So now, something more of an actual blog.
When I finished my ‘Goodbye to Ripple’ article, I posted it in three places. First twitter, then on reddit and finally xrpchat.com. The latter two were where I posted my initial ripple valuation article in what feels to me now like ages ago. Even though I knew I wouldn’t be making many friends for saying so, I felt an obligation to share my reversal forthrightly in all those places.
When I didn’t get any emails notifying me of a forum response from xrpchat, I assumed no one really cared – but I was happy to stumble across the thread today. (I had thought my email notification was turned on). On the whole, there was a really nice discourse (with a few ad hominems thrown in for spice) that I’m bummed I missed. If anyone’s interested though,I have a couple of thoughts. i'll post this link as a response to that thread forum.
I have no animosity towards ripple. I think it’s actually very cool, and clearly hugely valuable. To be able to create a multi-billion dollar business from scratch is amazing. There are clearly some incredibly talented and I’m sure cool people working at Ripple. But my question is one of valuation – why $9 billion, and not $4 billion? Or $1 billion? Show me the math. Exactly how does it all translate into the XRP coins themselves needingto be worth more than they are currently worth?
Most people (not all) have conceded that Ripple is not about being ‘money’, but a functional tool. In that case, we ought to value it on that metric – how much value is being created, and to where does it accrue?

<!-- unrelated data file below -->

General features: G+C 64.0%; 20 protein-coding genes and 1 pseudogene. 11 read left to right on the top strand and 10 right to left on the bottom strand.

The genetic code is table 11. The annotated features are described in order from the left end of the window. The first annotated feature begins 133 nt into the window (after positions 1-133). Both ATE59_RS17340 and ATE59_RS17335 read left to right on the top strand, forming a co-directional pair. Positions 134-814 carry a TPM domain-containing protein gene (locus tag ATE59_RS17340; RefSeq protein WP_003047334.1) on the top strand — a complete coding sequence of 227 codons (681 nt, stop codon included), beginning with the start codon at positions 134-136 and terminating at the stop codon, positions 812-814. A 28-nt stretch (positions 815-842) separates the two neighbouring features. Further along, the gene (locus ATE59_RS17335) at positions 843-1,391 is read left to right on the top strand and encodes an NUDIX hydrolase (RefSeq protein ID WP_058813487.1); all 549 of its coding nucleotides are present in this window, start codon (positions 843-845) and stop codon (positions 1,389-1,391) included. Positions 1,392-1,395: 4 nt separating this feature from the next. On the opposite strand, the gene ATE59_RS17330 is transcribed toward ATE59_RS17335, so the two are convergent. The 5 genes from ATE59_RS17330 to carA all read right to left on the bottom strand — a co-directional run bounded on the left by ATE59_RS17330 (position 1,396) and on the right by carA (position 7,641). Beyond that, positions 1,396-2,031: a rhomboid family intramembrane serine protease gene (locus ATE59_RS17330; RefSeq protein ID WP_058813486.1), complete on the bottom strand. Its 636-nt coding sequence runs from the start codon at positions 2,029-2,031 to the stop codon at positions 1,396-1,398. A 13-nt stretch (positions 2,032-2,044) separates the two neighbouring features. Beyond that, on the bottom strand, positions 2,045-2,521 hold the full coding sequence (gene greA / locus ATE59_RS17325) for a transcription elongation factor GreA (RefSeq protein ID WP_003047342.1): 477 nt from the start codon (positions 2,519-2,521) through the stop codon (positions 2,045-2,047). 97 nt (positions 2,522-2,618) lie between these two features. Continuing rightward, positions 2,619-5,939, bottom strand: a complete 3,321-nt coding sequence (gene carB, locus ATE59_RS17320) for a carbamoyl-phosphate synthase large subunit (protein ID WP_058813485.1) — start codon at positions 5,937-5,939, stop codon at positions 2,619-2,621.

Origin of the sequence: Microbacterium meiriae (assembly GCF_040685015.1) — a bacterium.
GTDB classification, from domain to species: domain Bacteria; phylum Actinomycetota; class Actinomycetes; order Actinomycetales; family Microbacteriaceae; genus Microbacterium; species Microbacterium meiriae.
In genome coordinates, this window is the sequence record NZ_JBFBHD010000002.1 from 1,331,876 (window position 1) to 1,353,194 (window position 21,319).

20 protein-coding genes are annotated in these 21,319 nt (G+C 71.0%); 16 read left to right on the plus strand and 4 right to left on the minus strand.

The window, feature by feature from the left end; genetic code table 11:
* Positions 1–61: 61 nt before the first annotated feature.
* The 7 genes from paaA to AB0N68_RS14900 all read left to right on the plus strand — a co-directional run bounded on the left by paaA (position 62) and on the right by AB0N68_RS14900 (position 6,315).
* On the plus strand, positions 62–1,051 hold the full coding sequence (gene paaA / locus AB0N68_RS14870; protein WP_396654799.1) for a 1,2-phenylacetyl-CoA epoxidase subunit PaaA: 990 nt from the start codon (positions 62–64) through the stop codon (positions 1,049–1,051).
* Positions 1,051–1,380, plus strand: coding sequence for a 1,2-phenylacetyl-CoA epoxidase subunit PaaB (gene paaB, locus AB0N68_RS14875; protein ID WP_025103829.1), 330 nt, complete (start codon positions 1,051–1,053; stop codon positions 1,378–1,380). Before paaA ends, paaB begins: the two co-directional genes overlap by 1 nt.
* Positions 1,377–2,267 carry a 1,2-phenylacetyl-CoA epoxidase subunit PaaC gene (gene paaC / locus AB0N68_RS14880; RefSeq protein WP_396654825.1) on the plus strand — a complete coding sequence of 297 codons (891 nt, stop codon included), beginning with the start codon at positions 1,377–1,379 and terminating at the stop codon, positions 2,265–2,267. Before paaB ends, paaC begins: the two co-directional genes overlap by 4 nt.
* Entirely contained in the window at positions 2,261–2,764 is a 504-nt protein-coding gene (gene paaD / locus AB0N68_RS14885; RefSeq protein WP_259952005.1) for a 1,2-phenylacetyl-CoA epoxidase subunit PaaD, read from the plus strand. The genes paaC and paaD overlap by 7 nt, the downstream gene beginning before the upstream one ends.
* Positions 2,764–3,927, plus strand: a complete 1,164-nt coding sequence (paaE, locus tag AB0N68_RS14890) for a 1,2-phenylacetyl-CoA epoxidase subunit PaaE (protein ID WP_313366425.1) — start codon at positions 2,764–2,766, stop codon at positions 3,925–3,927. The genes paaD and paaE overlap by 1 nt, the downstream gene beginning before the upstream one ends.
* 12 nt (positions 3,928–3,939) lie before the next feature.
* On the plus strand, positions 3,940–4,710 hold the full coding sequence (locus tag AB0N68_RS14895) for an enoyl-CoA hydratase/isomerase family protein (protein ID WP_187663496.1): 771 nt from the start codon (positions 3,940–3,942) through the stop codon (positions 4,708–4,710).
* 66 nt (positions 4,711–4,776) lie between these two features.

Let’s use some numbers.
$207 trillion annual market size
assume evenly distributed, that’s about $500 billion moving a day.
There are 86,400 seconds in a day. Again, assuming smooth distribution if XRP was 100% used as transfer medium in the market, every 5 seconds (on average) it would have to move about $30 million. If we assume it needs that FULL balance to be held in 15 different currencies, that’s a required market float of 30million x 15 = $450 MILLION (that’s million with an M). Heck – let’s say that we’re off by an order or magnitude somehow and multiply by 10. Now we’re back to billions - $4.5 billion – or less than half the current capitalization.
Is there a fault in that example? I honestly don’t know. I just spent 5 minutes working it out and have had a couple of glasses of wine. My point is, talking about value being created and that same value accruing to the benefit of the actual coinsis talking about two very different things. It’s the same thing as a company you might love, but whose stock is awfully priced.
There may still be possibilities for Ripple to justify its current value. If people want to believe - that’s great. I would never tell someone to not go with their gut or intuition. You might be right. Lots of things could happen – even some I don’t want to mention because I don’t want add to the creation of new (possibly half-baked) hopes on a coin (and then feel obliged to explain myself) that I’m less focused on these days.
So to respond to one of the bloggers, maybe it’s not goodbye ripple, but a shift in the conversation. If any of you folks are interested, the coin I’m focused on now is Monero, and I wrote a 60 page tome (but I swear it feels like 30 when you read it!) on my blog about money and bitcoin, and now a monero piece. In any case, I wish you all good luck.